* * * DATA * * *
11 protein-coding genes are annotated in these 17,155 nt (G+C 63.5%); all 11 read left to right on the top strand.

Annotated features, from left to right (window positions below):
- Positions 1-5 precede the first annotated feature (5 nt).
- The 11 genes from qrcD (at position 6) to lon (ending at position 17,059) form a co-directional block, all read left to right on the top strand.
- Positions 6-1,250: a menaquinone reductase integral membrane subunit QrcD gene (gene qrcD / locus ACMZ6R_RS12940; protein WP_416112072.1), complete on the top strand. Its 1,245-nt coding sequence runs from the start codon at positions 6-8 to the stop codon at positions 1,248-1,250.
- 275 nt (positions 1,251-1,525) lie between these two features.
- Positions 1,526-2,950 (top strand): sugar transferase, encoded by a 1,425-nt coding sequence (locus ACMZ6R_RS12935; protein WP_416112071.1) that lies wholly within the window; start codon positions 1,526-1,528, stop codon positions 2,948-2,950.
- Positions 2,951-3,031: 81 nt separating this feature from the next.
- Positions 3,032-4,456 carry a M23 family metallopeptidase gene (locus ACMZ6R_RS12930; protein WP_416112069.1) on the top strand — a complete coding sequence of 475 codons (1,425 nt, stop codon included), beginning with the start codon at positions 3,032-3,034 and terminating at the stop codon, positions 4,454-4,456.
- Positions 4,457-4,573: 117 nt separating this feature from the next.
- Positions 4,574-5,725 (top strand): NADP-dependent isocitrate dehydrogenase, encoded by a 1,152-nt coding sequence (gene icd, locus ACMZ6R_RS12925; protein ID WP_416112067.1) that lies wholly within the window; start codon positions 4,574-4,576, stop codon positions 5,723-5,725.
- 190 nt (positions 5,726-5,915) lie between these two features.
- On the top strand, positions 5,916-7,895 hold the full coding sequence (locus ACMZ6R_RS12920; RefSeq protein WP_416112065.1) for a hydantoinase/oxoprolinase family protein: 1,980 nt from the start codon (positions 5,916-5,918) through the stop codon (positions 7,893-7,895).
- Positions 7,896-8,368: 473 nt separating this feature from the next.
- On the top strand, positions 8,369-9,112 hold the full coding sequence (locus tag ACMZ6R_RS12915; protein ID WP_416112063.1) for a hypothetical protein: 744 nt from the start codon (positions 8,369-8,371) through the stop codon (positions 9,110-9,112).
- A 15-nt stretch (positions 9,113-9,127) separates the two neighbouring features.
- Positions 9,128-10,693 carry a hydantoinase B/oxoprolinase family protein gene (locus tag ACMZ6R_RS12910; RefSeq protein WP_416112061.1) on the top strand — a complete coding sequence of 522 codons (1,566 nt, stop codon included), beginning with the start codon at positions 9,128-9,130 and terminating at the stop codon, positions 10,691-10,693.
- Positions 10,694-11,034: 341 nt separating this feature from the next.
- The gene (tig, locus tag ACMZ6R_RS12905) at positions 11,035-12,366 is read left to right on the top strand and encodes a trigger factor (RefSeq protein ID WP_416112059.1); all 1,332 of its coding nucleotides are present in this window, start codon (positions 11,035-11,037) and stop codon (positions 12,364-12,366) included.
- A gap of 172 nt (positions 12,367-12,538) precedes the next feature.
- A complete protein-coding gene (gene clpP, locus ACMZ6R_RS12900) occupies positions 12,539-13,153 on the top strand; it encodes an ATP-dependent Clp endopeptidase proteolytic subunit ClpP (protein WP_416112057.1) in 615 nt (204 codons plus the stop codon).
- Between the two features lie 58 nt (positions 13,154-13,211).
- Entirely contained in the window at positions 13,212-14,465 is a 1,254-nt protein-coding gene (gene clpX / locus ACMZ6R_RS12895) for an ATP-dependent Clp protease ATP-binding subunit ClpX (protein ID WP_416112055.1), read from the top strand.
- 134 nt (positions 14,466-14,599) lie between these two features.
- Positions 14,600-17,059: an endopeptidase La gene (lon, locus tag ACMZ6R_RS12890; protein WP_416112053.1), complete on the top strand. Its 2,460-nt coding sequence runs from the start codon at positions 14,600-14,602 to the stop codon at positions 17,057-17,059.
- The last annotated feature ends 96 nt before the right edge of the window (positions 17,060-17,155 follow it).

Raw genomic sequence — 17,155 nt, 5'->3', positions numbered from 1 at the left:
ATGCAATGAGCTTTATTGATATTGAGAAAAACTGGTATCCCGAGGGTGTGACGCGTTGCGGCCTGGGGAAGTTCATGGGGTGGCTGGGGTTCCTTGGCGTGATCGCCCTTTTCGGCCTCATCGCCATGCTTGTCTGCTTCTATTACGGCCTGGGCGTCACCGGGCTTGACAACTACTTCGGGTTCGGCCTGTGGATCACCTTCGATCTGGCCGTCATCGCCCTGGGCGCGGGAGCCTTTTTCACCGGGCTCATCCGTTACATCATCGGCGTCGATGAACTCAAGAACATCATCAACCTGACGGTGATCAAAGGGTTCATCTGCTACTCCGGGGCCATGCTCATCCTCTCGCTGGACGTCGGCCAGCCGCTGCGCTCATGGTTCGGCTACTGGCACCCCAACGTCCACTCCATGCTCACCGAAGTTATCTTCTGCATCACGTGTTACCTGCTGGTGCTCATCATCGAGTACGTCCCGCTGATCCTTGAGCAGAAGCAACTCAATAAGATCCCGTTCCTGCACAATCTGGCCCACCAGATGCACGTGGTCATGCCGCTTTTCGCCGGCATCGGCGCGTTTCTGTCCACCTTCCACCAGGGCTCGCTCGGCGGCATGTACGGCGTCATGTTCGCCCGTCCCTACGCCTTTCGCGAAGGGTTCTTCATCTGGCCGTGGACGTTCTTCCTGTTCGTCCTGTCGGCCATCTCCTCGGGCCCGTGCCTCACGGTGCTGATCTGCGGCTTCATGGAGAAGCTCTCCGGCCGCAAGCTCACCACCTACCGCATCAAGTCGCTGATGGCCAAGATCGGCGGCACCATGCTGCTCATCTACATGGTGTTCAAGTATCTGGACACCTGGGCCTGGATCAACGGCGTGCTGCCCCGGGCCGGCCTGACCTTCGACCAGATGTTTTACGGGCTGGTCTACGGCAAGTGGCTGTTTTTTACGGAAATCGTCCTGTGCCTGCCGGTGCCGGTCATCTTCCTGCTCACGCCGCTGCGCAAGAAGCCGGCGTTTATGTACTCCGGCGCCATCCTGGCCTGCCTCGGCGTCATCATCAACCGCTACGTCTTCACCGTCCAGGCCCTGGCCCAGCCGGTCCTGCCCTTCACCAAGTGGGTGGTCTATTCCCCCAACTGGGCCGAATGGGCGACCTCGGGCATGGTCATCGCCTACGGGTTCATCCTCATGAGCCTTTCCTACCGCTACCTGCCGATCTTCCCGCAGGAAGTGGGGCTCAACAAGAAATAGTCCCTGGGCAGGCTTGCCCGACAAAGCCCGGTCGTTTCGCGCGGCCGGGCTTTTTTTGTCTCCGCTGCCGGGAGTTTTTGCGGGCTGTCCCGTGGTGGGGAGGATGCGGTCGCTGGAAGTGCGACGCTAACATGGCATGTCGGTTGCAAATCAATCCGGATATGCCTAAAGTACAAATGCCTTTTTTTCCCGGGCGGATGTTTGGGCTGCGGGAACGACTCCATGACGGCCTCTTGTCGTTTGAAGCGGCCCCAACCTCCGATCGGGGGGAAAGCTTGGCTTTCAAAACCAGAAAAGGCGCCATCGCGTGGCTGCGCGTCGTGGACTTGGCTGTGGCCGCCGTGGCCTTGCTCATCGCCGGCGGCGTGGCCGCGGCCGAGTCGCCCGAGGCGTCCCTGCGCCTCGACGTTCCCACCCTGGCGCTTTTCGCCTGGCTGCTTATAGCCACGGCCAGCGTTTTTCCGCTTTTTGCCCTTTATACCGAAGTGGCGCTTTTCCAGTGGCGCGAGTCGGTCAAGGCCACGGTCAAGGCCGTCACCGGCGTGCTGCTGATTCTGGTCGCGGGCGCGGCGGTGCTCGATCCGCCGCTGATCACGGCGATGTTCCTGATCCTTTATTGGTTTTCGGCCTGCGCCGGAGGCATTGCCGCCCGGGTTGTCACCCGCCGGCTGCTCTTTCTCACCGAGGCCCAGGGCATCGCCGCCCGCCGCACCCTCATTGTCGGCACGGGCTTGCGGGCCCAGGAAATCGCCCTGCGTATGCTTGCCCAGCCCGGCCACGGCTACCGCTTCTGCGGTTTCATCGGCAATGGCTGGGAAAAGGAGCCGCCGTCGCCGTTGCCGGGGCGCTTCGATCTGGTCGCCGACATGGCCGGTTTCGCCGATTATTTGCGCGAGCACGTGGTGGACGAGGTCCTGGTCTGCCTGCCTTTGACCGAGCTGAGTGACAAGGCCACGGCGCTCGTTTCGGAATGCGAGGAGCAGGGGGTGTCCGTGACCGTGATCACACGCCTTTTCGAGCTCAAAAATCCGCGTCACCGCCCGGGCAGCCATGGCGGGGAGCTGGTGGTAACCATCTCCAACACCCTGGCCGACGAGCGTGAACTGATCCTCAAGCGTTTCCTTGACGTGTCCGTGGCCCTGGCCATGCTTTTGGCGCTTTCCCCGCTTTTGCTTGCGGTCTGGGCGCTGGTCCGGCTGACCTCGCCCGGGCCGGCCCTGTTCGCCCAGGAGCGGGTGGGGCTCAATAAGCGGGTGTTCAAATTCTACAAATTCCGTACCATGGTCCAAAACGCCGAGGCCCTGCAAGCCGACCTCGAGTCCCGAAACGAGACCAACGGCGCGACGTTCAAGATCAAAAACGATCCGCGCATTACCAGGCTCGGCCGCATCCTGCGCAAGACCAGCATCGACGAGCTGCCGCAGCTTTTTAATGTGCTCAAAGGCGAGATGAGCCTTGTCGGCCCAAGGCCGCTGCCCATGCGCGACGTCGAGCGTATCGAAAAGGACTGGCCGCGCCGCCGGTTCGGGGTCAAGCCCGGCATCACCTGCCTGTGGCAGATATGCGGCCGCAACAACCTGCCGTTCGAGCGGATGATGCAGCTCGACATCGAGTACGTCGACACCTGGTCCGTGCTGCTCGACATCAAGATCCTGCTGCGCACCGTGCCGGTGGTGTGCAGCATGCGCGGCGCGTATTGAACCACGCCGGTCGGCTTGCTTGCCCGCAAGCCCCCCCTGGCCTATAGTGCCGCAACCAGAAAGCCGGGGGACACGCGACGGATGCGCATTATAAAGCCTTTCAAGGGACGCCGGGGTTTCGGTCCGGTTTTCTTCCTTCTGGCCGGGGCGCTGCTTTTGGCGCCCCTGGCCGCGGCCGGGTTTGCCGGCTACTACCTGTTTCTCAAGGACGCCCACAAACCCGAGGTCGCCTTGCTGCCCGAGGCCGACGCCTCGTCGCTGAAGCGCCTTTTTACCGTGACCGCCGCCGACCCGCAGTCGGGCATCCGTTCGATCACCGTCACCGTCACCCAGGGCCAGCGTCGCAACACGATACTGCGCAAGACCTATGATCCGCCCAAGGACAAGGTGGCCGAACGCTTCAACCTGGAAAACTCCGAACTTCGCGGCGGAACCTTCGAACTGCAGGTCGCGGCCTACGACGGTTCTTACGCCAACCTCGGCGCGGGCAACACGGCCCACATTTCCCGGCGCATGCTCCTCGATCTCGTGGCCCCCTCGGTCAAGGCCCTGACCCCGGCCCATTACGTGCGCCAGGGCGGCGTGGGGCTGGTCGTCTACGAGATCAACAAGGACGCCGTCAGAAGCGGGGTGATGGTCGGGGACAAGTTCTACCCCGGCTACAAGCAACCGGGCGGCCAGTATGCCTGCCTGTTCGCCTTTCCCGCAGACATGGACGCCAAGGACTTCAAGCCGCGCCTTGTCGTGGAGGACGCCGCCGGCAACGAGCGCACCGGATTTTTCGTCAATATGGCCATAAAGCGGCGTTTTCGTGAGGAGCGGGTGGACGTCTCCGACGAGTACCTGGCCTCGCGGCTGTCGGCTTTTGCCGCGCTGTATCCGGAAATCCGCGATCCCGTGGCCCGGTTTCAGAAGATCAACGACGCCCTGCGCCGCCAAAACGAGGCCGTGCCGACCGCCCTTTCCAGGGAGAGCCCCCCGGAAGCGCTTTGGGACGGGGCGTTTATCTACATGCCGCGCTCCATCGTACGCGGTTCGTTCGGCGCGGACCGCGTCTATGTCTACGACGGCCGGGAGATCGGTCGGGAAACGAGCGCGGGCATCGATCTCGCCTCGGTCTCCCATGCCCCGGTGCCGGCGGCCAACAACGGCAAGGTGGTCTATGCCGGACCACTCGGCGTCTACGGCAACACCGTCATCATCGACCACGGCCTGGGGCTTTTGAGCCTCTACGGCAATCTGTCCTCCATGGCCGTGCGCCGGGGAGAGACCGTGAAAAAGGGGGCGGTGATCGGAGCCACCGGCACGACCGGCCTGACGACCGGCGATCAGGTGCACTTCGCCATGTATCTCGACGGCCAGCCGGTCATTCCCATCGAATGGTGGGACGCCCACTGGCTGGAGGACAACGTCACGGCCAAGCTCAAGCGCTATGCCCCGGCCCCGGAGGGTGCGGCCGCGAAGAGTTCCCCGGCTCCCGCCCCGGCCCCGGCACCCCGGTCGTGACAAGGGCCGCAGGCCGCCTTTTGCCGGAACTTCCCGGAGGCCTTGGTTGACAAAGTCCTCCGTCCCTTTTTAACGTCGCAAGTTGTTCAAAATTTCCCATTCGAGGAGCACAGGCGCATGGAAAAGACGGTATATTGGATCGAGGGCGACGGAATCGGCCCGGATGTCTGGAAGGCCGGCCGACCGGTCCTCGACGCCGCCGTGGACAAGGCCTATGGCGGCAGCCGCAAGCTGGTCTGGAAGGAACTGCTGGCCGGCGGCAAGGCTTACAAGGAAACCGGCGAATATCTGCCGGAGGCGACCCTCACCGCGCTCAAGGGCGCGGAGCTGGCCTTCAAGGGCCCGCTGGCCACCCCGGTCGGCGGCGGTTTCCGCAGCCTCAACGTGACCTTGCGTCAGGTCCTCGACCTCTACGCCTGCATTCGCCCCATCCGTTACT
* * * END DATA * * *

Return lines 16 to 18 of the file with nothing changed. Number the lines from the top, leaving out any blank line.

- A 15-nt stretch (positions 9,113-9,127) separates the two neighbouring features.
- Positions 9,128-10,693 carry a hydantoinase B/oxoprolinase family protein gene (locus tag ACMZ6R_RS12910; RefSeq protein WP_416112061.1) on the top strand — a complete coding sequence of 522 codons (1,566 nt, stop codon included), beginning with the start codon at positions 9,128-9,130 and terminating at the stop codon, positions 10,691-10,693.
- Positions 10,694-11,034: 341 nt separating this feature from the next.